So what do positive reinforcement trainers (more commonly referred to as clicker trainers) do if your horse is about to run into traffic? Let them cause a huge accident because stopping them isn’t positive reinforcement?
The short answer to this is that in the moment, if an emergency situation arises and all else fails, of course we’re going to do whatever’s needed to keep everyone safe – even if that means something like pulling hard on the halter or waving a rope in front of the horse; things we never do in training or in the course of everyday life.
The long (and much better) answer is that we have many ways to reduce the chances of having to do those aversive things, even in an emergency; as shown in the cartoon.
After a huge and positive response to this infographic I will definitely be making more like these. 🙂
“Thank you Fed Up Fred for a lovely clear illustration, now send it to Countryfile.”
“This is such a good graphic! The problem is people tend to think “positive = good” and “negative = bad” – not “positive = applied” and “negative = removed”. Very very good of you to make this graphic – I think it’ll clear up a lot for people.”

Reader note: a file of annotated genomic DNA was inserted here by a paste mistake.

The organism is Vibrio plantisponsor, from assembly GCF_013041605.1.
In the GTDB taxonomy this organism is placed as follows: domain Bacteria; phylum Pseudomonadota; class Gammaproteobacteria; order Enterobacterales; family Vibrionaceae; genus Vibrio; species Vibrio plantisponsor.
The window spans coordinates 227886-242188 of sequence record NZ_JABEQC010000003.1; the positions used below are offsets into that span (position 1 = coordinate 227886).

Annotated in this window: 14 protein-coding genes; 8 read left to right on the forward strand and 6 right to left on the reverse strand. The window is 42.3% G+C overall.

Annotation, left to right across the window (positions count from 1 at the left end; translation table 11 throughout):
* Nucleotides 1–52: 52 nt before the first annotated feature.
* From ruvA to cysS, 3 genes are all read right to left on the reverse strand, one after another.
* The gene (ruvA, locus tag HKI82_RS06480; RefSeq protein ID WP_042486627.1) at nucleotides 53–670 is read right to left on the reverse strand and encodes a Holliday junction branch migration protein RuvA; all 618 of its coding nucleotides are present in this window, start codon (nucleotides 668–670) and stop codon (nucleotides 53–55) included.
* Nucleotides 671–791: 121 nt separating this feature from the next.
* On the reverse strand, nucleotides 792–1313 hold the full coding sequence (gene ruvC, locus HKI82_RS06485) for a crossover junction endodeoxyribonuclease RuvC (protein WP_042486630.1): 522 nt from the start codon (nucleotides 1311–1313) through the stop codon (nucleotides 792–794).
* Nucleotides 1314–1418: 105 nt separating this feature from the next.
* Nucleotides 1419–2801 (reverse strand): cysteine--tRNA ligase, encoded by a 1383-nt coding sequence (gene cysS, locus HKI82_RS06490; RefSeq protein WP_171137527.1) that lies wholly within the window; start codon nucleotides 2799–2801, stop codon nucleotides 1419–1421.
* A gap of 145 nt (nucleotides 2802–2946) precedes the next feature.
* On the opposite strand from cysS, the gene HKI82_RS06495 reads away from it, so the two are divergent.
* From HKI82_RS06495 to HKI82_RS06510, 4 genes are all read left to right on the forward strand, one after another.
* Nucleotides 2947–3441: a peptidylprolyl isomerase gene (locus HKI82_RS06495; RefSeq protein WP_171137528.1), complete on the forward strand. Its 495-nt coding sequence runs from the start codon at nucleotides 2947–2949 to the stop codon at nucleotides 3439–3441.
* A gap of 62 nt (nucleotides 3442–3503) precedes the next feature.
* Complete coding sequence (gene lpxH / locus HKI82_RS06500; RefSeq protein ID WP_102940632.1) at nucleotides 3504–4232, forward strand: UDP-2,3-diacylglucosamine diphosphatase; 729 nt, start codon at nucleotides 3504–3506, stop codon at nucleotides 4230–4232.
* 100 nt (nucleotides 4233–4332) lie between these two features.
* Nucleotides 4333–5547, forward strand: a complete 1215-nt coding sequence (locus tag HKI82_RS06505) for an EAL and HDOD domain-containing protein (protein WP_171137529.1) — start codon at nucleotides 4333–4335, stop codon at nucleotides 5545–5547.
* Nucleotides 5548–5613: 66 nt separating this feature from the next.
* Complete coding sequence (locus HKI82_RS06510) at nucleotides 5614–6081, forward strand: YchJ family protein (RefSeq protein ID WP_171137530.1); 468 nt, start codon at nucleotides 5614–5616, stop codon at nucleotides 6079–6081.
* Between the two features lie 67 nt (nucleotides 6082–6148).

“This is excellent…best illustration I’ve seen. Can we share it and reproduce it in teaching, please? With full honours, of course!”
“Perfect illustrations as always! They explain it so well in an easy way.”
“Great Job! I love your illustrations.”
“Are we allowed to print it out and put it up at the yard?”
“Thank you that is really well displayed – can I use it in one of my presentations or is it copyrighted?”
“This needs to be on a t-shirt”
“This is seriously like a revision poster for one of my animal behaviour modules.”
“Fantastic!! I want this as a poster, so we can hang it in every barn and riding centre. Fed Up Fred; Can you please open an online store ?”